“The more I read, the more I acquire, the more certain I am that I know nothing.” ― Voltaire
It’s Blogger Wisdom week here on Abnormal Returns. As we have done in previous editions we asked an esteemed group of finance bloggers a series of (hopefully) provocative questions. The answers are not edited and the author’s name, blog name and Twitter handles follow. We hope you enjoy these posts as much as we do putting them together.
Question: Let’s say Warren Buffett re-ups his famous decade-long bet. (He’s not.) He takes the S&P 500. What would you take (and why)? (Answers in no particular order.)
Given today’s valuation and margin levels, the prospects for the S&P over the next decade don’t seem very good. I wouldn’t be surprised at all if cash did better. So, I’d give the edge to a hedge fund portfolio, but I would want to select ones with low correlations to the equity market, that are true organizations (with characteristics that lend themselves to long-term survivability), and that have not gotten too big in terms of assets so that there are opportunities to be nimble. Also, I would want funds that have fee structures that aren’t typical for those types of entities.
I would go with an index of traditional value stocks, if that is allowed. Values are cheap as can be. If it is the old bet of S&P 500 vs hedge funds, I would still take the S&P 500, as hedge funds are too expensive, and they are too large in aggregate vs the anomalies from which they try to gain advantage.
Private equity has the best shot of beating the S&P in total returns over any given period. However, it would be very close race. The only way that I would bet a million dollars with Warren Buffet is if I had a public-facing fund or product to promote. Betting against the great man may not be anywhere close to a good bet, but it’s good publicity while the bet is ongoing. You could easily grow your business enough to recoup the bet (you will undoubtedly lose) plus a decent profit margin. Great business model!
I’m a fan of simplicity, so give me DFA Global Equity Portfolio (DGEIX). I’m relying on two things Buffett doesn’t seem to believe in: global diversification and factor investing. Even though an index fund tracking the S&P 500 will be cheaper and more tax-efficient – I’m not sure if taxes count in the bet, but they should – ten years gives me a pretty good runway for global exposure to value, size, and profitability to pay off. I’d feel more confident if the bet used a 30-year time horizon, but sign me up for the bet either way.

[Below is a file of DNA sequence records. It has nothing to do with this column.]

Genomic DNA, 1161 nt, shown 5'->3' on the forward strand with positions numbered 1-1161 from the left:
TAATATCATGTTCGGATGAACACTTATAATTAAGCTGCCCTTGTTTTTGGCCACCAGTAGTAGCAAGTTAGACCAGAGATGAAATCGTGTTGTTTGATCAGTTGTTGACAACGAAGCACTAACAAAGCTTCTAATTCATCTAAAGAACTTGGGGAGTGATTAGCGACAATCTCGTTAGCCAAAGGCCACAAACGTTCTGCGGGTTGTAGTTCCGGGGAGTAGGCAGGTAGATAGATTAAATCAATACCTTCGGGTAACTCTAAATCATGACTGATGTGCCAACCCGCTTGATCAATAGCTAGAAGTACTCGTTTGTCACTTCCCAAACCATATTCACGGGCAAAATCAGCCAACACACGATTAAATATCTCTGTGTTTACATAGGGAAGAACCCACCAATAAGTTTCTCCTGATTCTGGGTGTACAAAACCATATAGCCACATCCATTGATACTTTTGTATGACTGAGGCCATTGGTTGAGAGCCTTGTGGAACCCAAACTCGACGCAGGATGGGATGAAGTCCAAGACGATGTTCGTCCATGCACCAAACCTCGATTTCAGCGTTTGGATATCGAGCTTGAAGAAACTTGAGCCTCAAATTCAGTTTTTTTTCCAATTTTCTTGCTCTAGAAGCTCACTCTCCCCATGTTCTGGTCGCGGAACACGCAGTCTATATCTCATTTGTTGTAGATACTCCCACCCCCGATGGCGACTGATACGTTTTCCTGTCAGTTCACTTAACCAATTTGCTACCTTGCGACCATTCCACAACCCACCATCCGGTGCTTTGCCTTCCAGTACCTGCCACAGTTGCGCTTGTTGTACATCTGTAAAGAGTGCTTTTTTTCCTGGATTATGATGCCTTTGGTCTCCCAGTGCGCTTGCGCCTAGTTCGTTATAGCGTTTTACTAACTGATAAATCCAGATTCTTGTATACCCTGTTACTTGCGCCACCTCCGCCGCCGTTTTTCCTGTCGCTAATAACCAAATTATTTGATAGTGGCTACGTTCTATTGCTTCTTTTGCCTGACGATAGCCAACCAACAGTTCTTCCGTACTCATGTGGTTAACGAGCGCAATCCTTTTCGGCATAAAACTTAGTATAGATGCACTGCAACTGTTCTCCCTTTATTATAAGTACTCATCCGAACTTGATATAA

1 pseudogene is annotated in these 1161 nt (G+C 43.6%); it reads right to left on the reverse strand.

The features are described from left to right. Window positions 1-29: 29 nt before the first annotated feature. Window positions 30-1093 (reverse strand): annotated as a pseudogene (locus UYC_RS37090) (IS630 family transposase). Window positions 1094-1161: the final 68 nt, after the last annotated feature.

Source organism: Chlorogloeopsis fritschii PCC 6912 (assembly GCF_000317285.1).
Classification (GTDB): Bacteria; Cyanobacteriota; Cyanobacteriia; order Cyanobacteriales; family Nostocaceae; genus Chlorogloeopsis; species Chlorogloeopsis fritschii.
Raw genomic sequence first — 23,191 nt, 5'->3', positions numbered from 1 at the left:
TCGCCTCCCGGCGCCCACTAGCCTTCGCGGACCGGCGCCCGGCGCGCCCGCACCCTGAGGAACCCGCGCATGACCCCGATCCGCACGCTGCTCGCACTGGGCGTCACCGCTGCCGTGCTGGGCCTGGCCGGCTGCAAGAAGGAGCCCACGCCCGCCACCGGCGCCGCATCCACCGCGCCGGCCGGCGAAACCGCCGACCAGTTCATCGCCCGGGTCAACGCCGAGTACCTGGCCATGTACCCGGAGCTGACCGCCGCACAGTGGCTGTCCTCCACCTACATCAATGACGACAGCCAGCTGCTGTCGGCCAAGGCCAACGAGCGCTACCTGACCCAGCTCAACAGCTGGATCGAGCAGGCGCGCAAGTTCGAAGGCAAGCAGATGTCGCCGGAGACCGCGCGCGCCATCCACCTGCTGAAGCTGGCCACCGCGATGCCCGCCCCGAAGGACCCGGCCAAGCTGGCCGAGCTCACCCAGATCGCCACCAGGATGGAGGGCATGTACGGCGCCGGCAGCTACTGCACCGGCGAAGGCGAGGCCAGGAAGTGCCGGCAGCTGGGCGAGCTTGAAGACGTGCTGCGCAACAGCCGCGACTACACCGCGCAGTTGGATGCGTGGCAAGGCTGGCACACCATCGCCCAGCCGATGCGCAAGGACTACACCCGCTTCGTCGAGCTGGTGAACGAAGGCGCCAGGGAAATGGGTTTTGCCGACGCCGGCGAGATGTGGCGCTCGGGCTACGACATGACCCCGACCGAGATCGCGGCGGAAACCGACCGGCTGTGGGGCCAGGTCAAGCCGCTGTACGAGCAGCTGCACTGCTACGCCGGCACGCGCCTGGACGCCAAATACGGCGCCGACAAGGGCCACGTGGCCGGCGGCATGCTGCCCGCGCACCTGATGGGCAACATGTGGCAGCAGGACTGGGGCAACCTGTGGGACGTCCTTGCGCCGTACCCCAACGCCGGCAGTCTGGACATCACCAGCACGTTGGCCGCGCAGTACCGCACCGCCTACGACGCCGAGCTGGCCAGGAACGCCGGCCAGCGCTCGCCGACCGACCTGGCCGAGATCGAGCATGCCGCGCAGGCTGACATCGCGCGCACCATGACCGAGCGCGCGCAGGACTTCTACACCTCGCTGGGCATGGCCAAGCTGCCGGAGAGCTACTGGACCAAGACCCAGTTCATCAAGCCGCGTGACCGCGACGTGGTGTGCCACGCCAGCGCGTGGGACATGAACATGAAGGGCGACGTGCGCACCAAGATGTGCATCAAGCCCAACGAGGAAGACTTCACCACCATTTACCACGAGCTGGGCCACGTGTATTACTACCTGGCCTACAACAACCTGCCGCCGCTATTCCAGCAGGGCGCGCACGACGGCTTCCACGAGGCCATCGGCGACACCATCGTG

I did a full article on this here: http://fmdcapital.com/marrying-active-passive-management/
Best pull from the article to satisfy the question is probably this passage:
My personal take is that it IS a high-risk time to be a pure passive investor on a relative and absolute basis. It’s also not exactly confidence-inspiring to see the lackluster hedge fund returns over this bull market or sign on the dotted line for that two and twenty management fee.
Why not find some way to marry the two together and meet in the middle?
My solution would be to commit to using some form of low-cost ETF or index funds for most of your investment accounts. Then divide those assets among accounts or percentages that will be passive and active.
The passive portion should be left to its own devices. Commit to just tuning it out and riding through the ups and downs no matter what. Maybe you visit it once a year just to re-balance a few things and then grind your teeth and move on.
The active side can be a little more nuanced. You don’t have to be some crazy level ten, options-addicted, day-trader. You can still use low-cost ETFs and simply make subtle adjustments as you feel the need to either reign in risk or deploy capital in fresh opportunities. This way you are still minimizing your fees and allowing yourself the flexibility to incrementally shift your asset allocation as needed.
David Shvartsman, Finance Trends, @financetrends, newsletter:
Well, I watched Warren Buffett’s recent CNBC interview and he talked quite a bit about this much-publicized bet. As the bet is structured (choosing between an S&P 500 index fund vs. a “basket of fund of hedge funds”), I’d take the passive investing side nearly every time for a number of reasons, principally the high fee hurdle that stands in the way of fund of hedge funds investors.
With a hedge fund, an investor wants to see meaningful risk-adjusted returns *after* fees, namely the typical “1-2% and 20%” performance fees hedge fund managers take as their compensation. Now with a fund of hedge funds, an extra layer of fees is added on top of that! While I’m not familiar with the exact nature and structure of the fund-of-funds employed in this bet, Buffett’s opponent concurred that high fees were one reason why he lost the bet.
If Warren gets the general index then I’d take just one sector and it would be the technology sector. While tech has done very well over the last several years – I think it’s just getting started when looking out over the next decade as countries like India are now seeing widespread tech adoptions. More of the world is gaining internet access and many tech innovations like autonomous cars and AI are still in their genesis.
Ben Carlson, A Wealth of Common Sense, @awealthofcs, author of Organizational Alpha: How to Add Value in Institutional Asset Management:
The S&P has outperformed any number of foreign markets for a while now. If I had to narrow it down I’d pick emerging markets. While they’ve staged a comeback in 2017, EM underperformed US stocks by around 100% from 2008-2016. So this would be a simple mean reversion play.
Tobias Carlisle, The Acquirer’s Multiple, @greenbackd, co-author of Concentrated Investing: Strategies of the World’s Greatest Concentrated Investors:
Returns to the S&P 500 are likely to be low for the next decade, and accompanied by a lot of interim volatility. The ability to hedge will be a huge advantage. Good long/short hedge funds beat the market gross of fees. Net of fees, it’s closer, but those good hedge funds still win out.